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Apple’s DIY Self-Repair Program expands to include M1 MacBooks

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Aizaz khan
Aizaz khan
Aizaz was the first person to get a byline on his blog on technology from his home in Bannu in 2017. Then, he went on to a career in breaking things professionally at my electric sparks which is where he eventually took over the kit as a hardware editor. Today, as the senior editor of hardware for my electric sparks, he spends time reporting about the most recent developments in the hardware industry and technology. If he's not reporting on hardware or electronics, you'll see him trying to be as remote from the world of technology as possible through camping in the wild.

Apple’s expanding its DIY repair program to include MacBook Air and macbook pro laptops equipped with the M1 chip. Once the program officially opens tomorrow, you’ll get to purchase genuine parts for the 2020 M1 MacBook Air, 13-inch MacBook Pro, and the 14- and 16-inch 2021 M1 MacBook Pros from Apple’s Self Service Repair Store.

Apple's DIY Self-Repair Program expands to include M1 MacBooks
Apple’s DIY Self-Repair Program expands to include M1 MacBooks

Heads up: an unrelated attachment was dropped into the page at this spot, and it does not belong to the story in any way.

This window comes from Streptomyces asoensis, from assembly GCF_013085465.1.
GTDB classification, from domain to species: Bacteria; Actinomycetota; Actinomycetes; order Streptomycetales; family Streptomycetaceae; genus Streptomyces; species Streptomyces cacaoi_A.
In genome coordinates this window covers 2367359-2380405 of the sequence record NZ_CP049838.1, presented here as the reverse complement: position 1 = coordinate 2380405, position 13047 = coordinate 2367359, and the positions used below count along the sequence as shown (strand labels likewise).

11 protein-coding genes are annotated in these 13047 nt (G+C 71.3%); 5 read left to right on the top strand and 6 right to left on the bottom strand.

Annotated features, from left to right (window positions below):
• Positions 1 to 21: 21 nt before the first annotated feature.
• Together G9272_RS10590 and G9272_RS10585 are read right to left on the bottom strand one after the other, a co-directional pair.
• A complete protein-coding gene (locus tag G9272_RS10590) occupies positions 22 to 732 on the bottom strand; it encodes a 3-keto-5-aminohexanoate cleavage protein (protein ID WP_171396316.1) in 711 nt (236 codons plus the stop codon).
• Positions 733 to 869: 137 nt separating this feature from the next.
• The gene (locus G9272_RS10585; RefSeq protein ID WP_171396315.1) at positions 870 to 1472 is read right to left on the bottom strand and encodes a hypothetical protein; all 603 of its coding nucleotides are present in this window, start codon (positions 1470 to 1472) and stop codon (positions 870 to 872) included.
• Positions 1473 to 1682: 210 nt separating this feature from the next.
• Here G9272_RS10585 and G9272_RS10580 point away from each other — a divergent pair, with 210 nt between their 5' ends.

This expands on the repair program Apple launched earlier this year, which initially included parts for the iPhone 12 and 13, such as the display, battery, and camera. While the program is currently only available in the US, Apple plans on bringing it to Europe next.

Apple’s making a number of MacBook parts available to start, including the display, top case with battery, Touch ID, and trackpad. According to TechCrunch, prices for parts vary widely — it could cost $5 for screws, $29 for speakers, and about $580 for an entire logic board.

Repair M1 MacBooks
Repair M1 MacBooks

But Apple says it plans on expanding the repair types in the future and will also extend the program to more Mac models “later this year,” such as the M2 MacBook Air, iMac, and Mac Studio Display. If you don’t want to buy the tools required to make the repair, Apple says you can rent a kit for $49, and according to TechCrunch, the set should be much smaller than the 79-pound unit Apple ships people to fix their iPhones.

Apple’s press release didn’t go into detail about the actual process, but being able to swap out a Touch ID module or logic board at home means that, just like authorized repair personnel, it will need to be serialized, either with a tool or by Apple before the parts are sent.

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